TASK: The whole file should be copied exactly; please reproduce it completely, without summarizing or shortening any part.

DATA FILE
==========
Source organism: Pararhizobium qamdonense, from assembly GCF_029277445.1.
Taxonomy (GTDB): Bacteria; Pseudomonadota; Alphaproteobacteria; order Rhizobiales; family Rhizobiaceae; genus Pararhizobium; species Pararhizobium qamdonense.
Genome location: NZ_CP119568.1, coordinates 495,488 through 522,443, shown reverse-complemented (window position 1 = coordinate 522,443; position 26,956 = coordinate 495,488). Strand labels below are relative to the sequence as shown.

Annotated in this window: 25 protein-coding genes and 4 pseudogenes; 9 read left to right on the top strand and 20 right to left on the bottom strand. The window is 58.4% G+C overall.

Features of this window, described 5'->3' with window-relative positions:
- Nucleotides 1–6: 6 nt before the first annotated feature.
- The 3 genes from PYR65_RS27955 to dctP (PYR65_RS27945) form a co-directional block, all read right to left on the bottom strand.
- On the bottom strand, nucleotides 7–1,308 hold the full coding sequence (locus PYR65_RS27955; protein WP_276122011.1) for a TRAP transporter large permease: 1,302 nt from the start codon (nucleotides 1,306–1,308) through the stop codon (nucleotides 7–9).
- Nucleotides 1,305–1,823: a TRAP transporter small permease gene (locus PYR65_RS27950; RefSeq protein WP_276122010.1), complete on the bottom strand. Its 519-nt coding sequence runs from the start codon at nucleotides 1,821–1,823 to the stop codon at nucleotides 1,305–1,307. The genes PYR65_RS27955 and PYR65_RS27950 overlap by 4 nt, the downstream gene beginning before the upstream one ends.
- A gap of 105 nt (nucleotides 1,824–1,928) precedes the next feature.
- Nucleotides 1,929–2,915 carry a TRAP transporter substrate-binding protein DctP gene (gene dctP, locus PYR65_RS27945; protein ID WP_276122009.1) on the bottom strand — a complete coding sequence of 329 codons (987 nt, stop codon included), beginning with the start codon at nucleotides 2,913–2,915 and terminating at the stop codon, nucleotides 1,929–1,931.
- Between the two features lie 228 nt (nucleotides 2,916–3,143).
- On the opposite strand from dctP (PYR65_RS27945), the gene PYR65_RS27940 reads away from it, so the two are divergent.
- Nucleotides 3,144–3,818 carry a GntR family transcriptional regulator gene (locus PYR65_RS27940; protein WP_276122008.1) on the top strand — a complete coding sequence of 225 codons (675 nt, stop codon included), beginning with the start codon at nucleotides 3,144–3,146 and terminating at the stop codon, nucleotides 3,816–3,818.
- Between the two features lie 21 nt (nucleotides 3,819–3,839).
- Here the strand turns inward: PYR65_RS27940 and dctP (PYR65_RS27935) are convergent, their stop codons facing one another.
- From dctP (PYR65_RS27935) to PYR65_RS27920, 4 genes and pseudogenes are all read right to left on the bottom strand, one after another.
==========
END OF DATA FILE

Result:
Source organism: Pararhizobium qamdonense, from assembly GCF_029277445.1.
Taxonomy (GTDB): Bacteria; Pseudomonadota; Alphaproteobacteria; order Rhizobiales; family Rhizobiaceae; genus Pararhizobium; species Pararhizobium qamdonense.
Genome location: NZ_CP119568.1, coordinates 495,488 through 522,443, shown reverse-complemented (window position 1 = coordinate 522,443; position 26,956 = coordinate 495,488). Strand labels below are relative to the sequence as shown.

Annotated in this window: 25 protein-coding genes and 4 pseudogenes; 9 read left to right on the top strand and 20 right to left on the bottom strand. The window is 58.4% G+C overall.

Features of this window, described 5'->3' with window-relative positions:
- Nucleotides 1–6: 6 nt before the first annotated feature.
- The 3 genes from PYR65_RS27955 to dctP (PYR65_RS27945) form a co-directional block, all read right to left on the bottom strand.
- On the bottom strand, nucleotides 7–1,308 hold the full coding sequence (locus PYR65_RS27955; protein WP_276122011.1) for a TRAP transporter large permease: 1,302 nt from the start codon (nucleotides 1,306–1,308) through the stop codon (nucleotides 7–9).
- Nucleotides 1,305–1,823: a TRAP transporter small permease gene (locus PYR65_RS27950; RefSeq protein WP_276122010.1), complete on the bottom strand. Its 519-nt coding sequence runs from the start codon at nucleotides 1,821–1,823 to the stop codon at nucleotides 1,305–1,307. The genes PYR65_RS27955 and PYR65_RS27950 overlap by 4 nt, the downstream gene beginning before the upstream one ends.
- A gap of 105 nt (nucleotides 1,824–1,928) precedes the next feature.
- Nucleotides 1,929–2,915 carry a TRAP transporter substrate-binding protein DctP gene (gene dctP, locus PYR65_RS27945; protein ID WP_276122009.1) on the bottom strand — a complete coding sequence of 329 codons (987 nt, stop codon included), beginning with the start codon at nucleotides 2,913–2,915 and terminating at the stop codon, nucleotides 1,929–1,931.
- Between the two features lie 228 nt (nucleotides 2,916–3,143).
- On the opposite strand from dctP (PYR65_RS27945), the gene PYR65_RS27940 reads away from it, so the two are divergent.
- Nucleotides 3,144–3,818 carry a GntR family transcriptional regulator gene (locus PYR65_RS27940; protein WP_276122008.1) on the top strand — a complete coding sequence of 225 codons (675 nt, stop codon included), beginning with the start codon at nucleotides 3,144–3,146 and terminating at the stop codon, nucleotides 3,816–3,818.
- Between the two features lie 21 nt (nucleotides 3,819–3,839).
- Here the strand turns inward: PYR65_RS27940 and dctP (PYR65_RS27935) are convergent, their stop codons facing one another.
- From dctP (PYR65_RS27935) to PYR65_RS27920, 4 genes and pseudogenes are all read right to left on the bottom strand, one after another.